The other thing is that I really like reading opinion pages. Mostly, the Times opinion pages (most of which I can't read for free on the web anymore.) So...here, on day 4 of our subscription, I got too mad not to write a letter to the editor.
This is in response to a vehemently pro-Bush, pro-war piece by George Melloan called, "Yes, Virginia, the U.S. has a War Strategy," in the Global View column.
The text of my letter:
George Melloan's take on the Bush doctrine and the administration's recent retread of its policies seemed forced and shrill to me. I believe that all of us understand the "Bush doctrine," and, for a long time, a great many of us supported it. The problem with Iraq is that it never truly fit into the doctrine; Iraq, one of the most secular states in the Middle East, was never home to as many jihadists as Lebanon or the Palestinian settlements. Saddam Hussein himself was indeed a sponsor of terrorism, but almost exclusively against Israel, which was, until Iraq's destabilization at our nation's hands, the nexus of terrorism attacks in the Middle East.
To see matters most clearly, compare the campaign in Iraq with that in Afghanistan. In Afghanistan, American and NATO forces intervened against a regime which had been criticized repeatedly by nations around the world, even Islamic states, and which had a direct connection to terrorism. Despite the problems inherent to regime change, the world (and the citizens of Afghanistan) are better off because of that invasion.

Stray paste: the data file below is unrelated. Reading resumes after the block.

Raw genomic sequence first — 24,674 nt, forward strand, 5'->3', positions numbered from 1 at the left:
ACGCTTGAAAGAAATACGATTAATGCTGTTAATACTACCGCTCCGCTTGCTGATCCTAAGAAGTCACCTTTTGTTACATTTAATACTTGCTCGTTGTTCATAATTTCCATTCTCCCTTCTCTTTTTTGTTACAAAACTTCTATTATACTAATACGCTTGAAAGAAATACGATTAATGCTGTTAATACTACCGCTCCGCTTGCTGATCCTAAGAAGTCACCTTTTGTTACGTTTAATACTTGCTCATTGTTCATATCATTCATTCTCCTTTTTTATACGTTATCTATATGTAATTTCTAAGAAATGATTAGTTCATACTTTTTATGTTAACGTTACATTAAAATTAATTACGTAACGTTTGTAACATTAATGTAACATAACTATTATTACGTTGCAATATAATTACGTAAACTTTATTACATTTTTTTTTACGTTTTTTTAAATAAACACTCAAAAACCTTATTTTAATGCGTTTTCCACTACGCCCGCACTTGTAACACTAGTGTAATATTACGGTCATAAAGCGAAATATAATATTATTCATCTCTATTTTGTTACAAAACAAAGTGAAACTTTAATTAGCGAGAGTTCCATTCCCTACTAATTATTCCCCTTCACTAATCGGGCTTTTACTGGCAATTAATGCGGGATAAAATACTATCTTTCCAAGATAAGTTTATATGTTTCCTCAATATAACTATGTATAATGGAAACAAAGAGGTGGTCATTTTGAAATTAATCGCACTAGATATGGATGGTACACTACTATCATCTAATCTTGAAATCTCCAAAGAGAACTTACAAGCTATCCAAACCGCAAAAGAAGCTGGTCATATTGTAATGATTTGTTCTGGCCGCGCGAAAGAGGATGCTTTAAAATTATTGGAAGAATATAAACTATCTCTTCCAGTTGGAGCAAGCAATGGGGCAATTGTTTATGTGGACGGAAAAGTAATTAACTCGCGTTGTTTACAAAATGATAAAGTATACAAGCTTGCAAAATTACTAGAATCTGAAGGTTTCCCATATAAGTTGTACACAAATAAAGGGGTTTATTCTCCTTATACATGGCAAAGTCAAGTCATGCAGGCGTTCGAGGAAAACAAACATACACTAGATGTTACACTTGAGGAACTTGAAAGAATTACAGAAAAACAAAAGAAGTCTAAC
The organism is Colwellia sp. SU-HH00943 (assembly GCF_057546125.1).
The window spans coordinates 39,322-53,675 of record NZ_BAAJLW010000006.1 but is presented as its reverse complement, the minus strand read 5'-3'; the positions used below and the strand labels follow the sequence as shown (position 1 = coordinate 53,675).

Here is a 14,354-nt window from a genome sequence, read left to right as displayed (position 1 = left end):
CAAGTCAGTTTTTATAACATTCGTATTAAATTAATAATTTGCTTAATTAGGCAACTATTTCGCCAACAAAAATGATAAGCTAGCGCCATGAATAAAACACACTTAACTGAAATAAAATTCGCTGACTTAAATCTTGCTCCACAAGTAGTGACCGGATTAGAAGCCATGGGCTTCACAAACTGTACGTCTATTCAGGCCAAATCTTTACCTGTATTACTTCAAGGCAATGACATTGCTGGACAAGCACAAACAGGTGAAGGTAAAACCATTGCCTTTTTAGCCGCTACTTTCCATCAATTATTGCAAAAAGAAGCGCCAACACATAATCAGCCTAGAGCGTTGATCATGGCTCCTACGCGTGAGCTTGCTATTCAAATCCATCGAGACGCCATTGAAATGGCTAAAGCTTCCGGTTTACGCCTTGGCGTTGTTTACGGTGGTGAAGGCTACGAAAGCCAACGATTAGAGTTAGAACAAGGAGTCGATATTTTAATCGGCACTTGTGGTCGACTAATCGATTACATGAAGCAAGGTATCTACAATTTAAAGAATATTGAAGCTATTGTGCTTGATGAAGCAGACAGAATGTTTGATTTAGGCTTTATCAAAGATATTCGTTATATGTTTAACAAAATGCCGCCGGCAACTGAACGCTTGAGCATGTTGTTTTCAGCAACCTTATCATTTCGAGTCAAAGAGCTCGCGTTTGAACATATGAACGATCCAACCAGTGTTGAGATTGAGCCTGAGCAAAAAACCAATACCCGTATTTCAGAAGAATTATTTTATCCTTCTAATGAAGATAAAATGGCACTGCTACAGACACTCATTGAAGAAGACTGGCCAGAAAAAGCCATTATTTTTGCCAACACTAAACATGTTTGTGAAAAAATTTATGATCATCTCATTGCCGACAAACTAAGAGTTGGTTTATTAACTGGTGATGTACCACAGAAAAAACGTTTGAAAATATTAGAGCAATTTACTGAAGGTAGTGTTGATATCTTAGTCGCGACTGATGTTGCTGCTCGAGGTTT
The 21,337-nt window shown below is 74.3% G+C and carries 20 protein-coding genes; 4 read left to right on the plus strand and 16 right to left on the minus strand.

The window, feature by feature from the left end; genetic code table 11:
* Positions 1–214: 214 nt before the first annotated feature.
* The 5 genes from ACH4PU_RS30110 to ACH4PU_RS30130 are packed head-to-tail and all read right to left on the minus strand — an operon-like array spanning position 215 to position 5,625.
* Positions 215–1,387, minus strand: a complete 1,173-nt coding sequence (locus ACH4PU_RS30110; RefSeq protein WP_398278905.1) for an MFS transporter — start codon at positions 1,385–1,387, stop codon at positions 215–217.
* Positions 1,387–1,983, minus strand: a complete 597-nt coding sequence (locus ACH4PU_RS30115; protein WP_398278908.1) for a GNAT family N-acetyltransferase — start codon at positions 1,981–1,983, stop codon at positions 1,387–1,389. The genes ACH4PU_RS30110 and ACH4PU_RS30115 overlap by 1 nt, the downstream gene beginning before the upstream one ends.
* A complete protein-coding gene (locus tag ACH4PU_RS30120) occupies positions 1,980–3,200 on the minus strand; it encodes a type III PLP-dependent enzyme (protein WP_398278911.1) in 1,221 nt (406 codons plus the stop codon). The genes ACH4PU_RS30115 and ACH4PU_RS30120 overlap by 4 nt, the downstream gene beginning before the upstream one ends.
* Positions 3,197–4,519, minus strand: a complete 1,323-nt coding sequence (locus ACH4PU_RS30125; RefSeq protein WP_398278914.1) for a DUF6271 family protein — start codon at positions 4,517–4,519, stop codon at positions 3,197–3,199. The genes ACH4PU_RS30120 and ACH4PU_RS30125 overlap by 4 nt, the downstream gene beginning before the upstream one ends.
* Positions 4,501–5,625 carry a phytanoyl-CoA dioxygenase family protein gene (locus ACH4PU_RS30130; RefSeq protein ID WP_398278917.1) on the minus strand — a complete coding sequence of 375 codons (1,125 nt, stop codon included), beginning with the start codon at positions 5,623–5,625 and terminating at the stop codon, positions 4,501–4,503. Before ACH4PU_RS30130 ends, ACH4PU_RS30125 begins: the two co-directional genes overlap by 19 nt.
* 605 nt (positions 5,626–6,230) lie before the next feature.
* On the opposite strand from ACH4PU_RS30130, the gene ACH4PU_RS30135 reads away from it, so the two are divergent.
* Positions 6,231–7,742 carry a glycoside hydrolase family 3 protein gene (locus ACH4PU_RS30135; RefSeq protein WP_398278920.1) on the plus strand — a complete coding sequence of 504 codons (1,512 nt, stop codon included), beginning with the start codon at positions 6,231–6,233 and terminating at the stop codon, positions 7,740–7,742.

I believe that more and more people are finding it hard to make a similar statement about Iraq. The invasion has destroyed the world-unifying momentum created by September 11th, eroded our nation's moral authority, and worst of all, inflicted terrible costs on the people of the Iraqi nation.
But how does this affect our strategy for rebuilding Iraq? In a sense, not at all. But at the same time, how can Iraqis forget the horrible casualties of the "shock and awe" campaign, experiences of midnight raids against innocent citizens because of bad intelligence, and the images of Americans playing cruel games with prisoners in Abu Ghraib?
The Wall Street Journal's opinion pages should take into account that, at least in the case of Iraq, the administration's thinking may be so deeply flawed that whatever strategy they promote cannot provide a solution.
I think when you get down to it, there are two basic problems with Iraq. First off, George II should have picked a different country from George I, even if they did try to kill his dad. Secondly, the idea of invading another nation to stop terrorism is really a stretch, I think. In addition to the moral issues about removing another country's right to self-determination, it's hard to argue that it's effective. 9/11 was done by like 20 guys, mostly Saudi. We're not invading them. The British subway bombings were done by Brits. I forget who did the Madrid train attacks, but I can remember one thing about them: not Iraqi. What's more, none of these were the army or defense forces of any country.
Terrorists are criminals: they are individuals who participate in a spectacular category of crime, and should be treated as such. They should be apprehended by criminal authorities, and tried with all the rights due to the accused. Sometimes there may be sensitive information in these cases, and only then should the record be closed.
Another thing: in The Front, the 1976 movie about the 1950's blacklists starring Woody Allen, there's a line from the investigator that I couldn't help but notice:
We're in a war, Mr. Brown.This is, more or less, Bush's line about the terrorists, and if the McCarthyists used the same one, it must be pretty facile. It got me thinking, though -- what if it isn't our way of life that they hate, but when our country takes ill-considered and arrogant actions like, say, invading their country?
Against a ruthless and tricky enemy
who will stop at nothing...
...to destroy our way of life.